As for do-it-yourself (DIY) and mail-order aligner treatments, the public needs to understand that aligning teeth is not just a cosmetic procedure. It is not the appliance that treats the patient. It is the orthodontist who makes a proper diagnosis and treatment plan with an understanding of growth and development and the biological processes of teeth movement that not only aligns teeth but addresses skeletal discrepancies and corrects malocclusions.

Dr. Galante

When clear aligner technology was launched in 1999, there was much skepticism in the dental community about the utilization and actual effectiveness of the treatment for moving teeth and correcting orthodontic problems. Today, after 20 years of usage, this therapy and its impact on how clinicians treat patients has disrupted an entire industry.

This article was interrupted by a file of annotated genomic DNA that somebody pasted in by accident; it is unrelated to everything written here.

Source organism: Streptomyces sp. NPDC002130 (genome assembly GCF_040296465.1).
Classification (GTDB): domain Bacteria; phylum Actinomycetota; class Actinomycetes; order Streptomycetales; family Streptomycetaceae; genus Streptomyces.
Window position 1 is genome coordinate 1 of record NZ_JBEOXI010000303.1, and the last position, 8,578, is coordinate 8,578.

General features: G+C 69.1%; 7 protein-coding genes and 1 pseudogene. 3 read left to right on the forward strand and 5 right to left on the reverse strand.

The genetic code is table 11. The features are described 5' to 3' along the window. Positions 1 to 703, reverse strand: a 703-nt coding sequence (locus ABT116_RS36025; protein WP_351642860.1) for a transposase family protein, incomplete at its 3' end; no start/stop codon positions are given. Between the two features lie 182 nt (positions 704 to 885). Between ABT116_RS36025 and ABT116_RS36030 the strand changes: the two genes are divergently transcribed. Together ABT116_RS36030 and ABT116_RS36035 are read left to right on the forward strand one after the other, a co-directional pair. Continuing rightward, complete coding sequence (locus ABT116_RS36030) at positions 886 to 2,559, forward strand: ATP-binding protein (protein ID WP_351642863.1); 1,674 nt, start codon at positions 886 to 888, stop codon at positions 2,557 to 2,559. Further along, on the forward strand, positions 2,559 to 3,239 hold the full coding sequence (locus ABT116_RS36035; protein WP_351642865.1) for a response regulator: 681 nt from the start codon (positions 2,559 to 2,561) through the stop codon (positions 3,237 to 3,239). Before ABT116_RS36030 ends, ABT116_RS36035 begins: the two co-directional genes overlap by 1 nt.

Initially, the marketing and sales of clear aligners focused on adult patients. Candidates would present with a class I occlusion and have either mild spacing or crowding issues and slight overbite, but typically no serious malocclusion. At the onset it seemed this technology would provide a creative solution for patients who wanted a better smile but did not wish to be seen with metal braces and wires. Adults were excited and sales soared, and eventually the makers of clear aligners targeted a new and much larger market segment, teenagers.

Today, between the software capabilities, the flexible thermoplastic material, and even the artificial intelligence incorporated into the process, clear aligners are rather remarkable, efficient, and effective appliances for treating adults, teenagers, and even mixed dentition cases. Recent design advances include the use of the appliance for children as young as 6 or 7 with phase 1 therapy. This product provides doctors the ability to offer a phase 1 clear aligner treatment for approximately 18 months. With "smart" features that are customizable for the mixed dentition and the use of patented staging to enhance the process of expansion in these cases, clear aligners are now available for doctors wanting to use a removable appliance for their phase 1 patients.